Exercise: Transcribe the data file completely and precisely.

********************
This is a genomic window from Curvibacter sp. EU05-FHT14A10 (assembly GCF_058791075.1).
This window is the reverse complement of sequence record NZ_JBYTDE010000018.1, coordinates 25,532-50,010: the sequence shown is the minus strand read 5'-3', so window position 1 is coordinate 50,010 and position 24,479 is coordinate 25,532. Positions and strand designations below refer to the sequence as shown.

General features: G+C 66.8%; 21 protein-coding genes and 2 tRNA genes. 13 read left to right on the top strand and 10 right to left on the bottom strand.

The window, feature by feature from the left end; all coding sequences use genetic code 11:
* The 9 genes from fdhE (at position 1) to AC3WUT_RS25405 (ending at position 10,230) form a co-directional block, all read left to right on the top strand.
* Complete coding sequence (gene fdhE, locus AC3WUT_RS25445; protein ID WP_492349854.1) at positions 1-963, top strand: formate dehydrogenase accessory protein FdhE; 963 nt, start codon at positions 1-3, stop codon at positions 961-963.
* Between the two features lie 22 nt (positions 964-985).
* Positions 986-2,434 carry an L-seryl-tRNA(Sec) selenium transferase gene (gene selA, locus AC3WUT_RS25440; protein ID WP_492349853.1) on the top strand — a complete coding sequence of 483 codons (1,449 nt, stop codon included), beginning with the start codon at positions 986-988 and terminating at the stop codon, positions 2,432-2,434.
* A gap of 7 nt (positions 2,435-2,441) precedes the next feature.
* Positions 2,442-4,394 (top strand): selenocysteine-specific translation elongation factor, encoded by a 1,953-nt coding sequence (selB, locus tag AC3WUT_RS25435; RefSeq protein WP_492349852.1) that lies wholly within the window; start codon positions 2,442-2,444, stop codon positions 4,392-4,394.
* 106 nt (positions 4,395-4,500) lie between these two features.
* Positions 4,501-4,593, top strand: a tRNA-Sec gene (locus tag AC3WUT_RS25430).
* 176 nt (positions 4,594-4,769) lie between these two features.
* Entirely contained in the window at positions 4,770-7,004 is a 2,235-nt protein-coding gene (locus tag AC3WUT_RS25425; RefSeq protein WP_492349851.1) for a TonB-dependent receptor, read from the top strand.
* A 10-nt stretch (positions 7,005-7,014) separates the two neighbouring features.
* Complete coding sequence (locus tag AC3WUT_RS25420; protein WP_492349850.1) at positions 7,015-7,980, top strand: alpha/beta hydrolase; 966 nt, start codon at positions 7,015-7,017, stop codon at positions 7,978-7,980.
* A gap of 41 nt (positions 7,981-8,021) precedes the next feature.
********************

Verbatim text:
This is a genomic window from Curvibacter sp. EU05-FHT14A10 (assembly GCF_058791075.1).
This window is the reverse complement of sequence record NZ_JBYTDE010000018.1, coordinates 25,532-50,010: the sequence shown is the minus strand read 5'-3', so window position 1 is coordinate 50,010 and position 24,479 is coordinate 25,532. Positions and strand designations below refer to the sequence as shown.

General features: G+C 66.8%; 21 protein-coding genes and 2 tRNA genes. 13 read left to right on the top strand and 10 right to left on the bottom strand.

The window, feature by feature from the left end; all coding sequences use genetic code 11:
* The 9 genes from fdhE (at position 1) to AC3WUT_RS25405 (ending at position 10,230) form a co-directional block, all read left to right on the top strand.
* Complete coding sequence (gene fdhE, locus AC3WUT_RS25445; protein ID WP_492349854.1) at positions 1-963, top strand: formate dehydrogenase accessory protein FdhE; 963 nt, start codon at positions 1-3, stop codon at positions 961-963.
* Between the two features lie 22 nt (positions 964-985).
* Positions 986-2,434 carry an L-seryl-tRNA(Sec) selenium transferase gene (gene selA, locus AC3WUT_RS25440; protein ID WP_492349853.1) on the top strand — a complete coding sequence of 483 codons (1,449 nt, stop codon included), beginning with the start codon at positions 986-988 and terminating at the stop codon, positions 2,432-2,434.
* A gap of 7 nt (positions 2,435-2,441) precedes the next feature.
* Positions 2,442-4,394 (top strand): selenocysteine-specific translation elongation factor, encoded by a 1,953-nt coding sequence (selB, locus tag AC3WUT_RS25435; RefSeq protein WP_492349852.1) that lies wholly within the window; start codon positions 2,442-2,444, stop codon positions 4,392-4,394.
* 106 nt (positions 4,395-4,500) lie between these two features.
* Positions 4,501-4,593, top strand: a tRNA-Sec gene (locus tag AC3WUT_RS25430).
* 176 nt (positions 4,594-4,769) lie between these two features.
* Entirely contained in the window at positions 4,770-7,004 is a 2,235-nt protein-coding gene (locus tag AC3WUT_RS25425; RefSeq protein WP_492349851.1) for a TonB-dependent receptor, read from the top strand.
* A 10-nt stretch (positions 7,005-7,014) separates the two neighbouring features.
* Complete coding sequence (locus tag AC3WUT_RS25420; protein WP_492349850.1) at positions 7,015-7,980, top strand: alpha/beta hydrolase; 966 nt, start codon at positions 7,015-7,017, stop codon at positions 7,978-7,980.
* A gap of 41 nt (positions 7,981-8,021) precedes the next feature.